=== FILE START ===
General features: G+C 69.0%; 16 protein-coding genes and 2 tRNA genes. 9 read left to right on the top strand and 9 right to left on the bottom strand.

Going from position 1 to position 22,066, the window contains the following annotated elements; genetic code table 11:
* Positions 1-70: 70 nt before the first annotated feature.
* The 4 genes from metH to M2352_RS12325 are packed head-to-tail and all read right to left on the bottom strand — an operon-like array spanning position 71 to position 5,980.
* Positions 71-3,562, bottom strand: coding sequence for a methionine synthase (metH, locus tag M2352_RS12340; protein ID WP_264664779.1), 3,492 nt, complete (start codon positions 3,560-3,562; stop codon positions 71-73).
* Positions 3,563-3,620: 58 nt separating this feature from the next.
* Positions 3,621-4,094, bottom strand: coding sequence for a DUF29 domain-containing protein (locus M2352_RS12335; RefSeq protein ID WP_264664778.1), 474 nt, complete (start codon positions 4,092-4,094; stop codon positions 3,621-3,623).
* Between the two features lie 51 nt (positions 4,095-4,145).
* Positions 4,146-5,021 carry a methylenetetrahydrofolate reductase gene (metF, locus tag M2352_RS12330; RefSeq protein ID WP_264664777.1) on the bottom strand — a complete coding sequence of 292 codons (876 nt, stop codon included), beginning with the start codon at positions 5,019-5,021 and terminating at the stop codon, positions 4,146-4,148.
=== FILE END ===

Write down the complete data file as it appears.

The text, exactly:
General features: G+C 69.0%; 16 protein-coding genes and 2 tRNA genes. 9 read left to right on the top strand and 9 right to left on the bottom strand.

Going from position 1 to position 22,066, the window contains the following annotated elements; genetic code table 11:
* Positions 1-70: 70 nt before the first annotated feature.
* The 4 genes from metH to M2352_RS12325 are packed head-to-tail and all read right to left on the bottom strand — an operon-like array spanning position 71 to position 5,980.
* Positions 71-3,562, bottom strand: coding sequence for a methionine synthase (metH, locus tag M2352_RS12340; protein ID WP_264664779.1), 3,492 nt, complete (start codon positions 3,560-3,562; stop codon positions 71-73).
* Positions 3,563-3,620: 58 nt separating this feature from the next.
* Positions 3,621-4,094, bottom strand: coding sequence for a DUF29 domain-containing protein (locus M2352_RS12335; RefSeq protein ID WP_264664778.1), 474 nt, complete (start codon positions 4,092-4,094; stop codon positions 3,621-3,623).
* Between the two features lie 51 nt (positions 4,095-4,145).
* Positions 4,146-5,021 carry a methylenetetrahydrofolate reductase gene (metF, locus tag M2352_RS12330; RefSeq protein ID WP_264664777.1) on the bottom strand — a complete coding sequence of 292 codons (876 nt, stop codon included), beginning with the start codon at positions 5,019-5,021 and terminating at the stop codon, positions 4,146-4,148.